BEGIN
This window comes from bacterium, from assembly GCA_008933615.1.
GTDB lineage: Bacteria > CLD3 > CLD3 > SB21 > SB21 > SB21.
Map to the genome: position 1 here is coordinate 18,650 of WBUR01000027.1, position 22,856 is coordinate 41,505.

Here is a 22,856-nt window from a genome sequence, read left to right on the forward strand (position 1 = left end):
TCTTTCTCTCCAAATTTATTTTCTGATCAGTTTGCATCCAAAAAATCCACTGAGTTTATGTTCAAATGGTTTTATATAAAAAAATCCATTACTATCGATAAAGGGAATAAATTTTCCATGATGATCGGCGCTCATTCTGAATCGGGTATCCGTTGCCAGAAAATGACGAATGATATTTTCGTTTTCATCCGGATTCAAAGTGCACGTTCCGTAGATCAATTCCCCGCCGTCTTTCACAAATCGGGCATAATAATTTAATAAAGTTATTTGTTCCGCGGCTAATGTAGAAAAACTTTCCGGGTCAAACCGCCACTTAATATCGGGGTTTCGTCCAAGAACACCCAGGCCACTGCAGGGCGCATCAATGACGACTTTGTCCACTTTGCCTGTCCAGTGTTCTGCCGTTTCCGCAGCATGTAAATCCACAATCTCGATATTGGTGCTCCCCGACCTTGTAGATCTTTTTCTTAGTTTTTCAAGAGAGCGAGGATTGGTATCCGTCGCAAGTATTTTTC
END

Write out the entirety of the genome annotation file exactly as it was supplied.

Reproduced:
This window comes from bacterium, from assembly GCA_008933615.1.
GTDB lineage: Bacteria > CLD3 > CLD3 > SB21 > SB21 > SB21.
Map to the genome: position 1 here is coordinate 18,650 of WBUR01000027.1, position 22,856 is coordinate 41,505.

Here is a 22,856-nt window from a genome sequence, read left to right on the forward strand (position 1 = left end):
TCTTTCTCTCCAAATTTATTTTCTGATCAGTTTGCATCCAAAAAATCCACTGAGTTTATGTTCAAATGGTTTTATATAAAAAAATCCATTACTATCGATAAAGGGAATAAATTTTCCATGATGATCGGCGCTCATTCTGAATCGGGTATCCGTTGCCAGAAAATGACGAATGATATTTTCGTTTTCATCCGGATTCAAAGTGCACGTTCCGTAGATCAATTCCCCGCCGTCTTTCACAAATCGGGCATAATAATTTAATAAAGTTATTTGTTCCGCGGCTAATGTAGAAAAACTTTCCGGGTCAAACCGCCACTTAATATCGGGGTTTCGTCCAAGAACACCCAGGCCACTGCAGGGCGCATCAATGACGACTTTGTCCACTTTGCCTGTCCAGTGTTCTGCCGTTTCCGCAGCATGTAAATCCACAATCTCGATATTGGTGCTCCCCGACCTTGTAGATCTTTTTCTTAGTTTTTCAAGAGAGCGAGGATTGGTATCCGTCGCAAGTATTTTTC